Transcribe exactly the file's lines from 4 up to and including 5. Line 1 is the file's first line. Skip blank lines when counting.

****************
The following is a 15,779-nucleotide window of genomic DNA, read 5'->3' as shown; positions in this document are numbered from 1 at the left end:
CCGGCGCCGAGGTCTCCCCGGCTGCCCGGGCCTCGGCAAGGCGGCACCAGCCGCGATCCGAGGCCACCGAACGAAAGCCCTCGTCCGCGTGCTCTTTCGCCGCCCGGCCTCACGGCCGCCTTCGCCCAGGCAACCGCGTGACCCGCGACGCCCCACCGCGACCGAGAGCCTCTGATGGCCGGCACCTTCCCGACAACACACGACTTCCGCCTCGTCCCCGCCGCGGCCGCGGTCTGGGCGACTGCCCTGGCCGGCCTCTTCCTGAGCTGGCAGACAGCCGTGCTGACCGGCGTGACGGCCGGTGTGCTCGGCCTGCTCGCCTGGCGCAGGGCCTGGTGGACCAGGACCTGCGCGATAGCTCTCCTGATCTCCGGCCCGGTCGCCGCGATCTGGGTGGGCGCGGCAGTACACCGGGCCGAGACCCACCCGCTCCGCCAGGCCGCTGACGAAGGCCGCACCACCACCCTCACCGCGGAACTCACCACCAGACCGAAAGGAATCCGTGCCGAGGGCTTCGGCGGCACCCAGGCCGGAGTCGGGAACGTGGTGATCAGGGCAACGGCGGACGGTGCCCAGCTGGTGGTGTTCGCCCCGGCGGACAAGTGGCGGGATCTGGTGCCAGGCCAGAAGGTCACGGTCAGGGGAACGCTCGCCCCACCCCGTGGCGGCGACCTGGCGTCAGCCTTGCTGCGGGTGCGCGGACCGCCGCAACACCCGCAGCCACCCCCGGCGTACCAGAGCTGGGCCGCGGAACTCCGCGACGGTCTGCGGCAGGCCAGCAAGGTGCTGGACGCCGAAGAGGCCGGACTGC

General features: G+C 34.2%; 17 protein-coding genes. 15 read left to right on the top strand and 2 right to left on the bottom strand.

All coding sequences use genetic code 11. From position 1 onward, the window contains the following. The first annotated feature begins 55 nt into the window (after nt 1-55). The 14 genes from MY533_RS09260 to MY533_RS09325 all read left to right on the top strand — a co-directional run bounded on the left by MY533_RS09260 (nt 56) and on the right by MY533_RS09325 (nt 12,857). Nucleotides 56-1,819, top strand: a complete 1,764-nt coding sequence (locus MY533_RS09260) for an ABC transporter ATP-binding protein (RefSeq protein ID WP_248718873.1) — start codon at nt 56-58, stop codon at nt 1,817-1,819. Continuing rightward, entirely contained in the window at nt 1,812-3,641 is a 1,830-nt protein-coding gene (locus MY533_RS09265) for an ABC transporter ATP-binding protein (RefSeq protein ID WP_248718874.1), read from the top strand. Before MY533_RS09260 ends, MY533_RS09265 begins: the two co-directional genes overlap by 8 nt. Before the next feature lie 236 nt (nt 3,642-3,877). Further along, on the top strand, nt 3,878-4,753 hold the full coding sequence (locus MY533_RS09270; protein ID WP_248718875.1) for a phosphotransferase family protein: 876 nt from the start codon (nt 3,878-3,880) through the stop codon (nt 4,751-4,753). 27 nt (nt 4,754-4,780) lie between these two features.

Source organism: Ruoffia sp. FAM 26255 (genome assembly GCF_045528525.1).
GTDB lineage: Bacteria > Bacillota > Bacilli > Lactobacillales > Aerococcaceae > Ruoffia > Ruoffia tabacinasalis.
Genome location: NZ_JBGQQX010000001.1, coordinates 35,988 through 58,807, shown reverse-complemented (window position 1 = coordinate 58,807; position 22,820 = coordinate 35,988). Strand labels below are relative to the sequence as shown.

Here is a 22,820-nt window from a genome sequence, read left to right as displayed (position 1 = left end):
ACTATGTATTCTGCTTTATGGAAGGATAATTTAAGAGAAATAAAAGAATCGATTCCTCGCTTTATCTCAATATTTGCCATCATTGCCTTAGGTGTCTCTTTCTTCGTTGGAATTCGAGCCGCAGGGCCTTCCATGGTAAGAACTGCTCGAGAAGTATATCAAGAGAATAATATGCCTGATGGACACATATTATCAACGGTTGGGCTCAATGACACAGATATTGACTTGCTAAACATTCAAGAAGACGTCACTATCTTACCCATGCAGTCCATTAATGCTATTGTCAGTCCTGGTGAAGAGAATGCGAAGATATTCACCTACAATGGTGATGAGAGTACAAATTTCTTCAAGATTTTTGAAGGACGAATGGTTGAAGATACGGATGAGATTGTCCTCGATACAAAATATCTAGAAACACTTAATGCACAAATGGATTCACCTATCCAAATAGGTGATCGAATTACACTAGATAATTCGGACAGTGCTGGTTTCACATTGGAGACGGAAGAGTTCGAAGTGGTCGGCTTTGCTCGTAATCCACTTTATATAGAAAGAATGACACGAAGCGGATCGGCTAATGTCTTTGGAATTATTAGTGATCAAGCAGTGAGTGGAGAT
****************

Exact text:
All coding sequences use genetic code 11. From position 1 onward, the window contains the following. The first annotated feature begins 55 nt into the window (after nt 1-55). The 14 genes from MY533_RS09260 to MY533_RS09325 all read left to right on the top strand — a co-directional run bounded on the left by MY533_RS09260 (nt 56) and on the right by MY533_RS09325 (nt 12,857). Nucleotides 56-1,819, top strand: a complete 1,764-nt coding sequence (locus MY533_RS09260) for an ABC transporter ATP-binding protein (RefSeq protein ID WP_248718873.1) — start codon at nt 56-58, stop codon at nt 1,817-1,819. Continuing rightward, entirely contained in the window at nt 1,812-3,641 is a 1,830-nt protein-coding gene (locus MY533_RS09265) for an ABC transporter ATP-binding protein (RefSeq protein ID WP_248718874.1), read from the top strand. Before MY533_RS09260 ends, MY533_RS09265 begins: the two co-directional genes overlap by 8 nt. Before the next feature lie 236 nt (nt 3,642-3,877). Further along, on the top strand, nt 3,878-4,753 hold the full coding sequence (locus MY533_RS09270; protein ID WP_248718875.1) for a phosphotransferase family protein: 876 nt from the start codon (nt 3,878-3,880) through the stop codon (nt 4,751-4,753). 27 nt (nt 4,754-4,780) lie between these two features.

Source organism: Ruoffia sp. FAM 26255 (genome assembly GCF_045528525.1).